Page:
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Mephs

Tech Demos

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Hey all, I'm going to ask something that has definitely been asked before, but perhaps in a new manner. I've been working on a level editor/terrain system for what seems like an eternity. I guess I'm somewhat of a perfectionist and I can't help but keep working at something until it is exactly the way I want it. I'm starting to realise more that I need to actually make some progression from my terrain engine/level editor and get it into something resembling a proper game if I'm ever to stand a good chance of using my work to get a job, which is what I'd like ideally! So I'd basically like to start progressing my engine, and I figure the best way to do this is to start coding some separate pieces of work to lay the foundations for other parts of the game (ie tech demos). This way, even if I never finish the entire project, I will have multiple demos that I can show off to a potential employer. Given that I am working on a RPG, I was wondering how others would go about advancing their projects, like what order you would choose to do things in and why? I figure that terrain and levels are a necessity to any game, so that is why I've chosen to start in this area. If I can create a level editing tool, the rest of the development will be so much faster because the tools to make the game will be in place. If I were to have started coding a battle simulation from the start, then chances are that all I would have now would be a few text based number crunchers, which wouldn't look too impressive. So I guess I'm asking what order others decide to do their projects in, and the reasons for doing so? I think that although my terrain engine/level editor isn't currently finished, I should at least have enough that I can now start looking at other areas. I think I could move onto coding a battle system and at least have a no frills terrain that they could do battle over. I just wonder if this is the best move though? Given that I have not yet fully created a character system, I don't have particles for special effects yet, and I haven't yet put in work on some other areas. If you were in this situation, would you rather work on those areas first, or would you consider the gameplay a priority and get stuck in with battle systems (or XP systems/spell systems/character customisation/whatever!!). Also I'm interested in peoples opinions on the whole tech demo approach, is it better to have several fully working tech demos, but little/no final project, or is it better to have a half finished final project and what are the reasons behind your choice? Thanks, Steve

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It's better to have one polished thing than many half-baked ones (at least for show and tell).

That said, when i started a similar project 2 years ago, i started with a random map generator as a way to learn C++. I had a lot of fun doing it too. I got a pretty significant portion of the game actualy completed, building off my simple map generator, but it took me over a year to do that much. i have since abandoned the project.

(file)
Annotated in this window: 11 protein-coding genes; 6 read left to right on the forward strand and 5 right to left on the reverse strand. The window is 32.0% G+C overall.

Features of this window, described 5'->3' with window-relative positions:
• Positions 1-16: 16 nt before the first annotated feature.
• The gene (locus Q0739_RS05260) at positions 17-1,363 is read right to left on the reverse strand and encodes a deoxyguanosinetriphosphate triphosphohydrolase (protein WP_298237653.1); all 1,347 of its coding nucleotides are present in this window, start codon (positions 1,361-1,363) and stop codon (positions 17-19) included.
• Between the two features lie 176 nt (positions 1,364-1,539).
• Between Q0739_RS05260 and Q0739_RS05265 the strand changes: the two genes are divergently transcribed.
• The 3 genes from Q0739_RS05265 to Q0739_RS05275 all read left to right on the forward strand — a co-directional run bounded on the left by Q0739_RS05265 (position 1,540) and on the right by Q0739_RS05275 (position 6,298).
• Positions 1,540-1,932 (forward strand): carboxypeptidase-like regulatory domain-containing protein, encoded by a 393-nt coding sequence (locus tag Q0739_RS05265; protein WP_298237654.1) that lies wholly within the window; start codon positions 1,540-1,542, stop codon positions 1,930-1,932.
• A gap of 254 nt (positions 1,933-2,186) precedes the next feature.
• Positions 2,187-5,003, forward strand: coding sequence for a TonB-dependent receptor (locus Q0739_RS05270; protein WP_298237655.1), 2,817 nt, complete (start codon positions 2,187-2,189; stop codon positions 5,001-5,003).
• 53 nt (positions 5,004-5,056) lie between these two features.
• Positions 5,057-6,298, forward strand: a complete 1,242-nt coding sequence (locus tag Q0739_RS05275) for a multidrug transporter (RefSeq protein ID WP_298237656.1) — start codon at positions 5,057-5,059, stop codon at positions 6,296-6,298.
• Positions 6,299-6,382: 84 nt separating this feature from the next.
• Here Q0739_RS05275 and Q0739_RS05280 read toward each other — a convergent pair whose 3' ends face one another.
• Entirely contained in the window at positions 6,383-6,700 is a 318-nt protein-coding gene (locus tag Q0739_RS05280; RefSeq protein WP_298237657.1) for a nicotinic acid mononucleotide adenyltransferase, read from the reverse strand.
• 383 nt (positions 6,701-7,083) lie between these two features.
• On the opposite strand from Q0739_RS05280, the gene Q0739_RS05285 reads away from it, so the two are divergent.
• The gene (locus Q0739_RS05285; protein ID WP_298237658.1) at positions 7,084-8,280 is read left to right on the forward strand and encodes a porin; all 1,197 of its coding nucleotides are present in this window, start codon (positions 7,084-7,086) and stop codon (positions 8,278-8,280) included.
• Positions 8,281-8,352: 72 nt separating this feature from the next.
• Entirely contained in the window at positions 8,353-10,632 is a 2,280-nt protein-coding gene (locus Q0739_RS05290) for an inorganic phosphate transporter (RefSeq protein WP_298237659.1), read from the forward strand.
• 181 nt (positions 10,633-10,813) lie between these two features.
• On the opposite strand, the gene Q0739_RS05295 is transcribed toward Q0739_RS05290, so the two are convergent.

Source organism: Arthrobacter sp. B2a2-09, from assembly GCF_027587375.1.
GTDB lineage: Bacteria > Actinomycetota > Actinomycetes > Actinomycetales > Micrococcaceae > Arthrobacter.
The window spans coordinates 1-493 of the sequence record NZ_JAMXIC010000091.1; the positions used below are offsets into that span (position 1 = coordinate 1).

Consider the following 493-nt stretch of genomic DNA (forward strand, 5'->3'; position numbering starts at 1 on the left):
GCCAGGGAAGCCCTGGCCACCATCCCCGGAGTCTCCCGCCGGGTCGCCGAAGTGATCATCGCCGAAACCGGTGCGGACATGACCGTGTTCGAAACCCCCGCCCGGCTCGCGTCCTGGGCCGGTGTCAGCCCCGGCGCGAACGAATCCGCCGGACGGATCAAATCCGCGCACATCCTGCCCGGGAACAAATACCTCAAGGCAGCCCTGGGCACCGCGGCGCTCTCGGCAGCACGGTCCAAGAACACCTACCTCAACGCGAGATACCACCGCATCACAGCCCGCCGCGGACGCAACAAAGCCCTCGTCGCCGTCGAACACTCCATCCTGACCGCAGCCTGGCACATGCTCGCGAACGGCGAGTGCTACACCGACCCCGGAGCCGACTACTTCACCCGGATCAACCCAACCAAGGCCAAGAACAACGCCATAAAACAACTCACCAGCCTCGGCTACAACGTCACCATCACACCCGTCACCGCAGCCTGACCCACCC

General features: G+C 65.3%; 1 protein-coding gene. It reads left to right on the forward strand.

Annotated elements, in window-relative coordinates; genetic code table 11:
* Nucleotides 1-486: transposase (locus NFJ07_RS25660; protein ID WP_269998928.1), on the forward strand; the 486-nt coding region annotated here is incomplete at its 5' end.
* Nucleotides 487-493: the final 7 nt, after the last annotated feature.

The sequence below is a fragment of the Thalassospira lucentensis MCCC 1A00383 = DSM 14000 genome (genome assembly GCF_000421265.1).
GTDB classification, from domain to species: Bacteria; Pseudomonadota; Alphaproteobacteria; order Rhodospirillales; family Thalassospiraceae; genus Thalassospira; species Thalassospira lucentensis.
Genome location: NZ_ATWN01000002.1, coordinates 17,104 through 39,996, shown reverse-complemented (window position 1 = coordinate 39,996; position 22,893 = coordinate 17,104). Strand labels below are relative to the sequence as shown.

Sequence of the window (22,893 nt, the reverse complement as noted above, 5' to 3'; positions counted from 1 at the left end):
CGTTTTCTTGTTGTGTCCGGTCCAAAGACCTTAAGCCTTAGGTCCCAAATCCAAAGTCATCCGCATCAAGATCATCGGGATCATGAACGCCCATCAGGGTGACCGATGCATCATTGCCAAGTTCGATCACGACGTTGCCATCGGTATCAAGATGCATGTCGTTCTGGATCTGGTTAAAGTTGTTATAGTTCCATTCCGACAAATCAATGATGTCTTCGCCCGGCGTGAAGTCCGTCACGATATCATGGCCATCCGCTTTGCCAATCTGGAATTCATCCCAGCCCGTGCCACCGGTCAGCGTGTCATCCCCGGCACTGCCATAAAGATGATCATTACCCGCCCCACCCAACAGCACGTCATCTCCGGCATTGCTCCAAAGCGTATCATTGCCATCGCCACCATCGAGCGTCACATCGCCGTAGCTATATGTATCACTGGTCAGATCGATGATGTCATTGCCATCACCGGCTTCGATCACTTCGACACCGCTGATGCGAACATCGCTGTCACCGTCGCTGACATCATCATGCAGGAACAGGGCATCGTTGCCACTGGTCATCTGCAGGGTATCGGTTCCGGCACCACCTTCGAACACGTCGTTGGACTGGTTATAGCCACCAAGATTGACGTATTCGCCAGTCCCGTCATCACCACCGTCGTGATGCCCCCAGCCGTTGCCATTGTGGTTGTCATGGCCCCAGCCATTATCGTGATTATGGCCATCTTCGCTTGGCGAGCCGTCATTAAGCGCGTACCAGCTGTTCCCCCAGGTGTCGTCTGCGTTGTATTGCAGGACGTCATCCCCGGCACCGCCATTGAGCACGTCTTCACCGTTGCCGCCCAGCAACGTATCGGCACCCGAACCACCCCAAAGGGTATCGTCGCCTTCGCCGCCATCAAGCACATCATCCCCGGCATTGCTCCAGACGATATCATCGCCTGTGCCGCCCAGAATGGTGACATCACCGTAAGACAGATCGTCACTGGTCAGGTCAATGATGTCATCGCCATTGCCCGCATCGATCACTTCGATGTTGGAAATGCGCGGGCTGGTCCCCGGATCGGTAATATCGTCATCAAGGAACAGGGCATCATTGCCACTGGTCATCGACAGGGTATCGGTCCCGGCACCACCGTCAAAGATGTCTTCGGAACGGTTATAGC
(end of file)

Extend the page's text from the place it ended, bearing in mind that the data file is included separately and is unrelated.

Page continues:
For my current 2D side-scolling project which i have been working on for 11 months now, i actually started with special effects first :-) I programmed a simple particle explosion system for fun. In order to run it though, i had to create an object processor of some kind to update and draw everything. The project has grown vastly since then, but i'm still using the core object processing technique i started with. I just keep adding things onto it, then going back to refine everything. I'm keeping it under control however. I did not go and do all the artwork for the whole game or something like that, because i knew the requirements for such things would ultimately change. I only have a few test objects that i keep re-using, but i put them all through torturous modifications all in the name of good engine design. So my approach has been to add significant engine pieces one at a time, as opposed to stubbing out everything in the beginning. I'm not recommending that process, but you asked :-)

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If you would like too try and sell your game too a company they usually want one "level" that shows what your engine is capable of and which uses the most vital features. Making a bunch of smaller tech-demos is one way too go but making it all togheter gives a better view of your work.

oh, and please don't forget too post links too your stuff here when you have it working! :-)

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I highly recommend releasing tech demos. Unless you want to keep your whole project a surprise, then I can't think of a single negative aspect of it.

- You get to keep your audience excited about your project
- You will get valuable input from your audience (free QA, to some extent)
- You will always have something that should work, to show to friends/employers

If your tech demos are large and you make frequent releases, people may not want to redownload/reinstall your demo over and over, so a patch system would be ideal.

With my biggest project, RCTGL, I have created 7 milestones, and released about 4 of em to the public. People even used my very first released milestone for their own fun (not just to try it out) and posted screenshots taken from it.

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